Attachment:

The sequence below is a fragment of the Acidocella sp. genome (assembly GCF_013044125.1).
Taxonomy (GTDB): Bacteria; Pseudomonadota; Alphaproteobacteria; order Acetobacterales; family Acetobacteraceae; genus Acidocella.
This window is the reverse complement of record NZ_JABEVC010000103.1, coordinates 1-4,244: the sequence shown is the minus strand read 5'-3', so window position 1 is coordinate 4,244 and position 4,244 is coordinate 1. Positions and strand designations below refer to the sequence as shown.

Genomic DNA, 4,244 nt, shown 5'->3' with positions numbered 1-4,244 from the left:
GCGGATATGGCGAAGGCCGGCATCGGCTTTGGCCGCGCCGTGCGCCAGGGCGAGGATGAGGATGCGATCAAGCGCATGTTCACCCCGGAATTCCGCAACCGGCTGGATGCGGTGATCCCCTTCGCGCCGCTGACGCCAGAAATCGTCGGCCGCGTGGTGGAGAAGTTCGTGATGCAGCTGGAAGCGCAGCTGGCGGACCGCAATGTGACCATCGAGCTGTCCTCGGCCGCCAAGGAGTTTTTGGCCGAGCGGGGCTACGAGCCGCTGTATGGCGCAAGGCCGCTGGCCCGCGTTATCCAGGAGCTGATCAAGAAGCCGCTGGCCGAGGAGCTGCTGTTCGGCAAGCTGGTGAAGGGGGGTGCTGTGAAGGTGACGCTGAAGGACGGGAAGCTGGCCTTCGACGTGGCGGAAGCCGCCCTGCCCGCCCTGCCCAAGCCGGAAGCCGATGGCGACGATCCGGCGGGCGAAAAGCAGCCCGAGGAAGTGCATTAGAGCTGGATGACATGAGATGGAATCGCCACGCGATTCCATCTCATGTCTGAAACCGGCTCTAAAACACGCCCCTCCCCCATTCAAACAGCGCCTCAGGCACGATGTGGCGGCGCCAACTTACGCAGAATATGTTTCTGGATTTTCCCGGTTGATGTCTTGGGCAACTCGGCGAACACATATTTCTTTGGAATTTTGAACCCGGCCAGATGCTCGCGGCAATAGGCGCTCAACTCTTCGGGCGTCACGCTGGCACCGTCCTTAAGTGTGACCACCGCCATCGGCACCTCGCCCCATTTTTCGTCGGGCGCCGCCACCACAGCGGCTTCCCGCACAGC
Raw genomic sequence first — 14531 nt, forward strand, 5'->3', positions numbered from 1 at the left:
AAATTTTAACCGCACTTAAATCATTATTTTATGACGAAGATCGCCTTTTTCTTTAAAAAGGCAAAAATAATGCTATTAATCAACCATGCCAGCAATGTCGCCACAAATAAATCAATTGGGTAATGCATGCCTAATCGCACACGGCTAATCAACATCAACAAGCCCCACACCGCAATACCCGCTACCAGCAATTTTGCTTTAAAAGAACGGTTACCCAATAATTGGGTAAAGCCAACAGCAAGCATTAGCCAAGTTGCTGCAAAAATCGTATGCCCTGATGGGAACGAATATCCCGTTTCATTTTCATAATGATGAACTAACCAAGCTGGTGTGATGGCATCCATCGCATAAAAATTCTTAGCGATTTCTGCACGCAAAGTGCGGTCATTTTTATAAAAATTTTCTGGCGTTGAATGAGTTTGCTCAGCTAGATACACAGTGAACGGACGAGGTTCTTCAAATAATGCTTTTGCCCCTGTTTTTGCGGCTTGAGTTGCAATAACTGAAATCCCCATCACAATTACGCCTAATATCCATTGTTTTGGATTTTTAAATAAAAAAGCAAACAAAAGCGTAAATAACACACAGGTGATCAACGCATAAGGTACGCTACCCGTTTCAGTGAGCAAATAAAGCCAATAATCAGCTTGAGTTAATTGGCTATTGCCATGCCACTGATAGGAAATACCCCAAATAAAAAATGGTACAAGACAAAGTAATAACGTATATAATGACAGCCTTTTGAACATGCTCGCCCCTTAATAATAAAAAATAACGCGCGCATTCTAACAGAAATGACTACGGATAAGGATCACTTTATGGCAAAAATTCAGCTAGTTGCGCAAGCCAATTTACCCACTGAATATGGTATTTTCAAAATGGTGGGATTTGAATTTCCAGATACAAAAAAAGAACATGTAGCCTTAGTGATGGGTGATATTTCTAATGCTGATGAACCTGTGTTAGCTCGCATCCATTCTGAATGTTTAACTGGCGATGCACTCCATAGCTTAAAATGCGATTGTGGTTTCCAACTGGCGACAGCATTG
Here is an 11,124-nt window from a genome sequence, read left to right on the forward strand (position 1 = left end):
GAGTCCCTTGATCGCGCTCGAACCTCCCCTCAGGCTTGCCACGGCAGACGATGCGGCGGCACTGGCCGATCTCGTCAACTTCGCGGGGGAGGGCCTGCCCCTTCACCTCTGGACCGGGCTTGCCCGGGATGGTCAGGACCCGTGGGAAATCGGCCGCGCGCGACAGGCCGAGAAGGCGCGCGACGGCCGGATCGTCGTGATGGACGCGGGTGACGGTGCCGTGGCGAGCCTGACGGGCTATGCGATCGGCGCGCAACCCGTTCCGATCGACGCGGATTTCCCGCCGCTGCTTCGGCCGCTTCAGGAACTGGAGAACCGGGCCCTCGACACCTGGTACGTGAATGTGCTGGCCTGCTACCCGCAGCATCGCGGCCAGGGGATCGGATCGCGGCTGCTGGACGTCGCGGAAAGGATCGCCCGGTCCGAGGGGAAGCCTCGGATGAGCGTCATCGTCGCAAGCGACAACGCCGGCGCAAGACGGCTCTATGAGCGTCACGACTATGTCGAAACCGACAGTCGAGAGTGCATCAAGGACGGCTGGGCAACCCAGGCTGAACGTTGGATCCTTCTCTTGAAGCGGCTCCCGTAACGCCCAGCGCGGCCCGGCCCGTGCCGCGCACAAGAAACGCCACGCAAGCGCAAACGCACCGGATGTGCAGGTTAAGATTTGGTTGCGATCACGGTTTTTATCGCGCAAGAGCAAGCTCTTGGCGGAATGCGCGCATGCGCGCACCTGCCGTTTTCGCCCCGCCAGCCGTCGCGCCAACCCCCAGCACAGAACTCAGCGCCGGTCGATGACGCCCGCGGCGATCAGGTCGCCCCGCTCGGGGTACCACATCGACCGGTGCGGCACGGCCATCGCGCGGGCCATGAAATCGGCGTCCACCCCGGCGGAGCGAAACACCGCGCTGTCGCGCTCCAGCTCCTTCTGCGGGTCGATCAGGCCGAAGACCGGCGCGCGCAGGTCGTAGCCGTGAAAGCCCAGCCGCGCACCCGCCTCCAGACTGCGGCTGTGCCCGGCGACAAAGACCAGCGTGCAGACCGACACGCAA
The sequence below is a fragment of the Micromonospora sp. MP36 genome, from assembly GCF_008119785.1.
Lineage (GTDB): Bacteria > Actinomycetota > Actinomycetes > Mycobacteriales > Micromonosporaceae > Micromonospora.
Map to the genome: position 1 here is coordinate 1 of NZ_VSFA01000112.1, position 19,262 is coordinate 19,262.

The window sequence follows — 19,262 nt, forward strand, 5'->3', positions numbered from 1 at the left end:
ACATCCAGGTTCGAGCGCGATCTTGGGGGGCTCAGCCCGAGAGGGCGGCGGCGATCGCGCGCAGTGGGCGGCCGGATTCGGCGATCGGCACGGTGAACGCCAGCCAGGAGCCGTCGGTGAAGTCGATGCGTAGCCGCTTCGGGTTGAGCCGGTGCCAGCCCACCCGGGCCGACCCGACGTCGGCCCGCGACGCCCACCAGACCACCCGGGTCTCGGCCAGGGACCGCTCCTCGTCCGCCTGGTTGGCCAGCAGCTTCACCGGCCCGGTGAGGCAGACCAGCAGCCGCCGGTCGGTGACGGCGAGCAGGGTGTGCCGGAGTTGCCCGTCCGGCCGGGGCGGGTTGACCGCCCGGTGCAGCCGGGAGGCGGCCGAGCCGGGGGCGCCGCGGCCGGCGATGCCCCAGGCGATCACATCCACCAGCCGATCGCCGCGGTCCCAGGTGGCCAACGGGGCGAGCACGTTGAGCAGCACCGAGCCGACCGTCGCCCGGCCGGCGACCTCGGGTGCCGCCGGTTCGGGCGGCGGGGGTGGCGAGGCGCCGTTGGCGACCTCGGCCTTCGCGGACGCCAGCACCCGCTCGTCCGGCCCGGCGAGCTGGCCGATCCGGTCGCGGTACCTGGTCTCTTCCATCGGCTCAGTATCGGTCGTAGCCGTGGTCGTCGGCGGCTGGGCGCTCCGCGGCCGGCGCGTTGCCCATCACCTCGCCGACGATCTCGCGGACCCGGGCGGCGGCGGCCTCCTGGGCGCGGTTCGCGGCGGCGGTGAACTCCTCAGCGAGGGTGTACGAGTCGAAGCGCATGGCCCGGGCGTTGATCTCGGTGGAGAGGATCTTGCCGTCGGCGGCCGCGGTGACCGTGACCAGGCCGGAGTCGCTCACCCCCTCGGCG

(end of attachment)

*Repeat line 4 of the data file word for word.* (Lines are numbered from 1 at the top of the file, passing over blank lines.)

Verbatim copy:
Genomic DNA, 4,244 nt, shown 5'->3' with positions numbered 1-4,244 from the left: